Can a Root Canal Save My Child’s Tooth?

Your child may have had an accident while riding his or her bike or practicing the balance beam during gymnastics class. Perhaps candy bars are your child’s weakness, and now she has a cavity because of them. If your child is experiencing discomfort in his or her tooth, a root canal indeed could save your child’s tooth.

A children’s root canal, also known as pulp therapy, is recommended when a child has experienced tooth decay or a traumatic injury that affects the nerve of the tooth. In this situation, your child may need a root canal in order to maintain the life of the tooth so that it is not lost early. This is critical because when the back teeth are lost prematurely, this can lead to future issues with the eruption of your child’s permanent teeth. In addition, a baby tooth that is not treated can cause problems with chewing and proper speech. 

A children’s root canal, also known as pulp therapy, is recommended when a child has experienced tooth decay or a traumatic injury that affects the nerve of the tooth.

During a children’s root canal procedure, the child’s pediatric dentist essentially removes the infected pulp from the tooth—the area that contains living tissue and blood vessels. Then, the dentist applies a substance to the area to soothe the nerve and to stop bacteria from growing. Finally, a crown—or a tooth-like cap—is placed on the tooth.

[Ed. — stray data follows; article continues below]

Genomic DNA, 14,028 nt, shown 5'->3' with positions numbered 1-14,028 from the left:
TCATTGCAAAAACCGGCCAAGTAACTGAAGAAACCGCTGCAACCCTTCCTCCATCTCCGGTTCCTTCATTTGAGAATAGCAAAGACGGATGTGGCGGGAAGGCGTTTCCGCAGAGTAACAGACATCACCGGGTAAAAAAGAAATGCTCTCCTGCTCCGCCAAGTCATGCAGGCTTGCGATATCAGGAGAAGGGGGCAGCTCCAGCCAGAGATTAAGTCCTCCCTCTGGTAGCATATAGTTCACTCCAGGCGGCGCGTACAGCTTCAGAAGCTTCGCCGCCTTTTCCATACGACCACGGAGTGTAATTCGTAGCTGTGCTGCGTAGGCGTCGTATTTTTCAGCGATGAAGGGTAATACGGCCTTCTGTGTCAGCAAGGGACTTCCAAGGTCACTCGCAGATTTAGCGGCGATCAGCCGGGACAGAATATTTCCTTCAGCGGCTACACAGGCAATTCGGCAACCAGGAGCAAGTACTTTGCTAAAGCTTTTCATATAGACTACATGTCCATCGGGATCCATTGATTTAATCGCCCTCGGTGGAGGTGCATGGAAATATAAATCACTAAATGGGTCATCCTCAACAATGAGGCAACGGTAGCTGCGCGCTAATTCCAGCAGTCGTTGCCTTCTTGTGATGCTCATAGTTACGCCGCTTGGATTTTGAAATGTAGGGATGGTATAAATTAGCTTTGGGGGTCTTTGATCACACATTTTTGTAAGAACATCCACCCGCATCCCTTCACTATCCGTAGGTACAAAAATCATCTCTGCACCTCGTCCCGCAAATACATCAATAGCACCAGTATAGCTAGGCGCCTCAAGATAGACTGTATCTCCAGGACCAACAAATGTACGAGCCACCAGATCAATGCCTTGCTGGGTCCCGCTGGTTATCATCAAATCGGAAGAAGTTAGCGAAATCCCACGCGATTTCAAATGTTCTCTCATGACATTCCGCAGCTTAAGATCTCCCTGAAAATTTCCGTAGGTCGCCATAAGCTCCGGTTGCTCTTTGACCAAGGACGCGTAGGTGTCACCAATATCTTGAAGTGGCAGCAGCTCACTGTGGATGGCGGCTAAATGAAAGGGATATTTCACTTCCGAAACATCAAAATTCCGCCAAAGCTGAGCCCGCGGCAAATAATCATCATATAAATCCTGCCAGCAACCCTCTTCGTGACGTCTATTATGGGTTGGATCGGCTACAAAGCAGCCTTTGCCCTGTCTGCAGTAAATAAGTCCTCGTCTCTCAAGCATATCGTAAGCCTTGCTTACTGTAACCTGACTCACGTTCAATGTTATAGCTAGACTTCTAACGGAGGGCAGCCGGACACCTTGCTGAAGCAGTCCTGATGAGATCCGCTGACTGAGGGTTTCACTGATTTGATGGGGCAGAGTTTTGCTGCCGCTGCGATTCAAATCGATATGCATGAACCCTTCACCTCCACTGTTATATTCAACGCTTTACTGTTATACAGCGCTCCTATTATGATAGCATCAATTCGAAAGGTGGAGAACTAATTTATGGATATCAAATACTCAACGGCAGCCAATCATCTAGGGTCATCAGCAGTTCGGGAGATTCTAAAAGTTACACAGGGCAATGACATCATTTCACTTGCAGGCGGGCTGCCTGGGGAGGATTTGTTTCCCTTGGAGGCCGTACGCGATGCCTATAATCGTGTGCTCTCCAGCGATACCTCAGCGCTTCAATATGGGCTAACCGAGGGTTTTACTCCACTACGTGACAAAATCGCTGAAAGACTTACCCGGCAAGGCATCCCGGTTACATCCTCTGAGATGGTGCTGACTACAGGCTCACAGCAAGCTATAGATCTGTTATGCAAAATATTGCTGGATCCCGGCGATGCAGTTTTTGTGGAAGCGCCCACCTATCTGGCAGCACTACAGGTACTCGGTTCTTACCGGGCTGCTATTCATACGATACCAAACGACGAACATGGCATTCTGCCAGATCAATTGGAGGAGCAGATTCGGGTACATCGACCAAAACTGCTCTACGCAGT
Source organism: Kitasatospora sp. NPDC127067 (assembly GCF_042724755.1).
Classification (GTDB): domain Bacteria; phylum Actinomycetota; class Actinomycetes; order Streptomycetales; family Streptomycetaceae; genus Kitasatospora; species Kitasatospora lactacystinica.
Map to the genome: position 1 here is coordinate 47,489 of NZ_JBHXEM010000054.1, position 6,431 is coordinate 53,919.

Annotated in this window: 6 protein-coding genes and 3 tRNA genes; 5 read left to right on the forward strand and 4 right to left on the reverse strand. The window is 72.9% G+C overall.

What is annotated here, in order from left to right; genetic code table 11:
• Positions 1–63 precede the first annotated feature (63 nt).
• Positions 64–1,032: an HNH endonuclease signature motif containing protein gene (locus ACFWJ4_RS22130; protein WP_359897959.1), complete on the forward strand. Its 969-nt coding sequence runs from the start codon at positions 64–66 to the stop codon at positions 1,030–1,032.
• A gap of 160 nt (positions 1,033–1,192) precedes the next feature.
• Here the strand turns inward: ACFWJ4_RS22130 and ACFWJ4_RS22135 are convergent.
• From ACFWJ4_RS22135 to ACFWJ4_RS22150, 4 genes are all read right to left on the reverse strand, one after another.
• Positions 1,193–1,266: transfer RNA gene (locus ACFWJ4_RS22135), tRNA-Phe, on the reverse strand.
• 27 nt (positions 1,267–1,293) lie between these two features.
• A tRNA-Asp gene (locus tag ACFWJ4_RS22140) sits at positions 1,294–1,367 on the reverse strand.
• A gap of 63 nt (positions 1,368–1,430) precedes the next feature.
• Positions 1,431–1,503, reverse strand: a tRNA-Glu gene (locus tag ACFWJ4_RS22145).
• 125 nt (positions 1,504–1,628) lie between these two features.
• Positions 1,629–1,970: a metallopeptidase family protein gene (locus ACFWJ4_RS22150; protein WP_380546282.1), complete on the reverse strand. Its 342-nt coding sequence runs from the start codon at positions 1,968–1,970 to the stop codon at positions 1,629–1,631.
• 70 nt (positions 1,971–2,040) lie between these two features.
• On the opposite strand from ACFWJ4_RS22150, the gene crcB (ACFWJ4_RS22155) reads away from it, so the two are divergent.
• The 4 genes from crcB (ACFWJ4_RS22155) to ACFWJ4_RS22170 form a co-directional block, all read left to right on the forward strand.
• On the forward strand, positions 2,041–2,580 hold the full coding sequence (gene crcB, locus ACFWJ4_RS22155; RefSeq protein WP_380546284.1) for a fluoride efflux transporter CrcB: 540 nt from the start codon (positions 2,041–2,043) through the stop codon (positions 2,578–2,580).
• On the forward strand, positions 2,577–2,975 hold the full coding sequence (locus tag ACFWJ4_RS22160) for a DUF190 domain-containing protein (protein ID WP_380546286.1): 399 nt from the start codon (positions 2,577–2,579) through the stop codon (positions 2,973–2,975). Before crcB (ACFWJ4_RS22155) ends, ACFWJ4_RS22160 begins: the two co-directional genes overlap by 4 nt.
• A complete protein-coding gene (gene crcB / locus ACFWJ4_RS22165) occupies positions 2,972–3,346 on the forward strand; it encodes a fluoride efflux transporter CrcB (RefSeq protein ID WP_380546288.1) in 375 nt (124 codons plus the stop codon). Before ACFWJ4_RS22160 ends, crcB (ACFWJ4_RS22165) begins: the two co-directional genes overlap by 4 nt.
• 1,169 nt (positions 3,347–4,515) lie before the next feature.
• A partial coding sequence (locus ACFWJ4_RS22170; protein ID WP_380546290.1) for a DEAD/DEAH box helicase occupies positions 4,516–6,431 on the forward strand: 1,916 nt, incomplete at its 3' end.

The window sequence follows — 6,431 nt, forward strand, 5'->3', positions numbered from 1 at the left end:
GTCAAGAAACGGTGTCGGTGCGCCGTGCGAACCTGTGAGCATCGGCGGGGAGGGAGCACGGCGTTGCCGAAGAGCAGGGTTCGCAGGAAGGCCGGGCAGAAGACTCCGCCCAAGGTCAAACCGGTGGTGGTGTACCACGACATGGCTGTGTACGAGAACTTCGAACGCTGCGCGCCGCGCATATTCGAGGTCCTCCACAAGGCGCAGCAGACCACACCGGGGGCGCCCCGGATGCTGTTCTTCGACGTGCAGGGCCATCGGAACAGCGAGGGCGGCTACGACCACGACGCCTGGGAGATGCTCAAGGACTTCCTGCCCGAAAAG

This procedure is called a pulpotomy if the roots of the tooth—the parts of the tooth embedded in the jawbone—are not affected; only the crown of the tooth, or the part of the tooth that is visible in the mouth, is affected. However, sometimes, trauma or decay may be so severe that the roots are affected, too. In this case, the entire pulp may have to be removed and the root canals have to be cleaned out—a process known as a puplectomy.

Signs that your child may need a children’s root canal include:

  • A tooth is mobile or loose for no apparent reason.
  • A tooth is sensitive to heat or cold.
  • The area around a tooth is red or swollen.
  • Your child is experiencing seemingly random pain.

Get in touch with us today to find out whether your child may be experiencing the type of discomfort that warrants a children’s root canal. Solving this problem early on will help your child to feel comfortable as soon as possible as well as maintain a healthy smile as the years go by.